The urge for regional identity has not declined in the process of globalization. Rather, heritage is used to develop regional distinctiveness and to charge identities with a past. Particularly helpful for this aim are creation stories, Golden Ages or recent, shared traumas. Some themes such as the Roman era or the Second World War appear easier to appropriate than, for example, prehistory.
This book assesses the role of heritage in the construction of regional identities in Western Europe. It contains case studies on early medieval heritage in Alsace and Euregio-Meuse Rhine, industrial heritage in the German Ruhr area and competing memories in the Arnhem-Nijmegen region in the Netherlands. It presents new insights into the process of heritage production on a regional level in relationship to processes of identity construction. The theoretical analysis of "heritage" and "regional identity" is innovative as these concepts were hardly analysed in relation to each other before. This book also offers insights into policy, tourism, spatial development and regional development to policymakers, politicians, designers and professionals in the heritage and tourism industries.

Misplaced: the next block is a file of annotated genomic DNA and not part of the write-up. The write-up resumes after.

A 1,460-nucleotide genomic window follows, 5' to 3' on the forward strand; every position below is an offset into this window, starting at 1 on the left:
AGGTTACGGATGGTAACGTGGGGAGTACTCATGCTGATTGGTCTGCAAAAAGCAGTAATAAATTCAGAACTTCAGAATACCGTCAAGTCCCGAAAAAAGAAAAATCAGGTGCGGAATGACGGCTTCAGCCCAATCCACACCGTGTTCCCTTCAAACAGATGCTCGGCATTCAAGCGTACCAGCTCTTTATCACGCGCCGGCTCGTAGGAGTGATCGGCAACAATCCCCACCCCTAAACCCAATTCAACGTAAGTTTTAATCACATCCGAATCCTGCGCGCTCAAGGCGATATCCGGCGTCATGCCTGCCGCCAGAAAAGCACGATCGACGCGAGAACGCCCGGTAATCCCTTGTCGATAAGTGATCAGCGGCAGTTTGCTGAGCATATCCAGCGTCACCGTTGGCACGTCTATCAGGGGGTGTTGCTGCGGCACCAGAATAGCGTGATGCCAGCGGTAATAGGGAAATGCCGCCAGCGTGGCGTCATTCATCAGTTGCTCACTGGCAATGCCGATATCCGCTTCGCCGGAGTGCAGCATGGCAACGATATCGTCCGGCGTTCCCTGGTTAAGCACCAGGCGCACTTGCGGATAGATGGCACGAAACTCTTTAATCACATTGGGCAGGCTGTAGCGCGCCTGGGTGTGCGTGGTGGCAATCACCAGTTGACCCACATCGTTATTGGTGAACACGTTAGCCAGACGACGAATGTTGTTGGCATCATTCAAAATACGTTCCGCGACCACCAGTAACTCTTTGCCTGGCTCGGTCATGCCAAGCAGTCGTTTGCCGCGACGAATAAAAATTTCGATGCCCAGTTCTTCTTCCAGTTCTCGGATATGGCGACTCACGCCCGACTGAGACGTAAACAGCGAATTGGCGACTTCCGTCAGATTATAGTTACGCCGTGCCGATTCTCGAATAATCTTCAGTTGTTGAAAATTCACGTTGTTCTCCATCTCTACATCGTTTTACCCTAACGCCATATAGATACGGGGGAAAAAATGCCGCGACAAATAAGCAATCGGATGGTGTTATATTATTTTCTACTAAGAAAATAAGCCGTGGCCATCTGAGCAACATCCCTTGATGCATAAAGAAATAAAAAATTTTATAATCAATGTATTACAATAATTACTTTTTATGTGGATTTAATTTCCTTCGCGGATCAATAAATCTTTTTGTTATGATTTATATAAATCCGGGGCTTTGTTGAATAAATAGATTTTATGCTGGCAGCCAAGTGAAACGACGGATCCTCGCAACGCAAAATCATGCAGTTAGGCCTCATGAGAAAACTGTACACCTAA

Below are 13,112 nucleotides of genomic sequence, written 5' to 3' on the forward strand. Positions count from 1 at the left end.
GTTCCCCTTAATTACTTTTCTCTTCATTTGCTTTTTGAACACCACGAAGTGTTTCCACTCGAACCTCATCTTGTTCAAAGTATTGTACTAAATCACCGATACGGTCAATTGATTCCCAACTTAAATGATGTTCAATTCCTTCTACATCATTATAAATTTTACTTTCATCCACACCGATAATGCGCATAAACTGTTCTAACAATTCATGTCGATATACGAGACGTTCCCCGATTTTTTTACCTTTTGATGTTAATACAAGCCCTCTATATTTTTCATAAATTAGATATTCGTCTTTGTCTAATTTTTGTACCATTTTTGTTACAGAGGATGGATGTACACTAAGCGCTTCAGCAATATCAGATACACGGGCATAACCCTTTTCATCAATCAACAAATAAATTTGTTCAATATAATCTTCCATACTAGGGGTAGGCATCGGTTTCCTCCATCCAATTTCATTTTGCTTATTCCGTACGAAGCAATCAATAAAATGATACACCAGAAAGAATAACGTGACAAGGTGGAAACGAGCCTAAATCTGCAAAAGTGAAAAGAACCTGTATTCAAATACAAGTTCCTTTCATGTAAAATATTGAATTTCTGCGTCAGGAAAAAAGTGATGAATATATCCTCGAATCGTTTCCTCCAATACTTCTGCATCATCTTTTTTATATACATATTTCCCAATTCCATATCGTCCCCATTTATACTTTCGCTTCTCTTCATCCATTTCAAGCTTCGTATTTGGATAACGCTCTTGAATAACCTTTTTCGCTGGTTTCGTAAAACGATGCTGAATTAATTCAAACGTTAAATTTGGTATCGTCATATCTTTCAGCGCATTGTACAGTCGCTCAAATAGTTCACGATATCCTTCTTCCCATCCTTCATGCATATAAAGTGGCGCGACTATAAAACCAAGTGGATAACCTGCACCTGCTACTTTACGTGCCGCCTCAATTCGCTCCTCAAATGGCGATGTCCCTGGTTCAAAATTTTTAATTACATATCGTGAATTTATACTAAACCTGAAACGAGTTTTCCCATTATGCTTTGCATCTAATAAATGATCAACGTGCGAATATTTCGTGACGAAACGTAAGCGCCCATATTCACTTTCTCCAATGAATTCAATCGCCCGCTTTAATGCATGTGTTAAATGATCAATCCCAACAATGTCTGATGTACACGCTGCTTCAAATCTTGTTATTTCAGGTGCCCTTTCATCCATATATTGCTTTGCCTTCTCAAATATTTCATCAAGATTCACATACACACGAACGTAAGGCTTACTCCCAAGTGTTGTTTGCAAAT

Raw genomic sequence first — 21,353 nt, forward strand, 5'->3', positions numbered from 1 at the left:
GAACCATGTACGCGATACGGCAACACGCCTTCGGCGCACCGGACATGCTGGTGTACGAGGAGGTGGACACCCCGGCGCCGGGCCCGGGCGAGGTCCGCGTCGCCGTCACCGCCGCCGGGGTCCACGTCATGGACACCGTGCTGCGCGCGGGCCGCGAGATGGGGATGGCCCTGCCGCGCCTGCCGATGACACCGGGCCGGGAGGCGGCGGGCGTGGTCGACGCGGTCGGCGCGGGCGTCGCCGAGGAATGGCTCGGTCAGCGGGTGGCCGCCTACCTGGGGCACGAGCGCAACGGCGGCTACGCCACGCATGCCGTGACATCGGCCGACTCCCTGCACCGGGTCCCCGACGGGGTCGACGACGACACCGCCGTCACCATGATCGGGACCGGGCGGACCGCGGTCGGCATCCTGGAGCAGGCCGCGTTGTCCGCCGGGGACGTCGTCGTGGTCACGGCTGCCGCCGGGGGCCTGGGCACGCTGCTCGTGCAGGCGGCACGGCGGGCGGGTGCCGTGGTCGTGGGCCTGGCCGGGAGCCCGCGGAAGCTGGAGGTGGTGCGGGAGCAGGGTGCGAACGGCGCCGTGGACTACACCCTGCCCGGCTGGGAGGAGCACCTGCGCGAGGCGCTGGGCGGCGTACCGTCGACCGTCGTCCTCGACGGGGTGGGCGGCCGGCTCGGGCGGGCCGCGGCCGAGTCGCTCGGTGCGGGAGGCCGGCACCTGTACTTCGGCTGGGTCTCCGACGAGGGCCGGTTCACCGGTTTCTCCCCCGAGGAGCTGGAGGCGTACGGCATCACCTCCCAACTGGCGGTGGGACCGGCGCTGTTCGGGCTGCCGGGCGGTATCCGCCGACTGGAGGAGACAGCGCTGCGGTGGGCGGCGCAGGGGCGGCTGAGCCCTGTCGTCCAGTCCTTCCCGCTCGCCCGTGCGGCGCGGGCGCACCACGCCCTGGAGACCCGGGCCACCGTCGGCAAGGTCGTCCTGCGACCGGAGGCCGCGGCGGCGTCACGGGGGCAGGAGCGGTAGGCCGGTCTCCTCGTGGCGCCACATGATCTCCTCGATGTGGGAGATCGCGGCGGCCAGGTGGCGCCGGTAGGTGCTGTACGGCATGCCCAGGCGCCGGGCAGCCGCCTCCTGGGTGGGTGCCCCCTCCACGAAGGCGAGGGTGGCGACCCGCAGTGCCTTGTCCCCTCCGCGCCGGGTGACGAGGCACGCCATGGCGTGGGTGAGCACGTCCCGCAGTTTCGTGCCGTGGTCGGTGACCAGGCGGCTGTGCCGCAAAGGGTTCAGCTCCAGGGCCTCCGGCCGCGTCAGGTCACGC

Table of Contents
1. Regional Identity and Heritage
2. Early Medieval Heritage in Present-day European Regions
3. Battlefields of Competing Heritage
4. Dynamics of Memory in the Post-Industrial Era
5. Creational Stories, Golden Ages and Shared Traumas
Linde Egberts is Assistant Professor at Vrije Universiteit Amsterdam, the Netherlands and guest researcher at Technical University Delft in the field of heritage studies. She was trained as a cultural historian and geographer. Her research interests are European and regional heritage, identity, landscape, tourism and spatial development.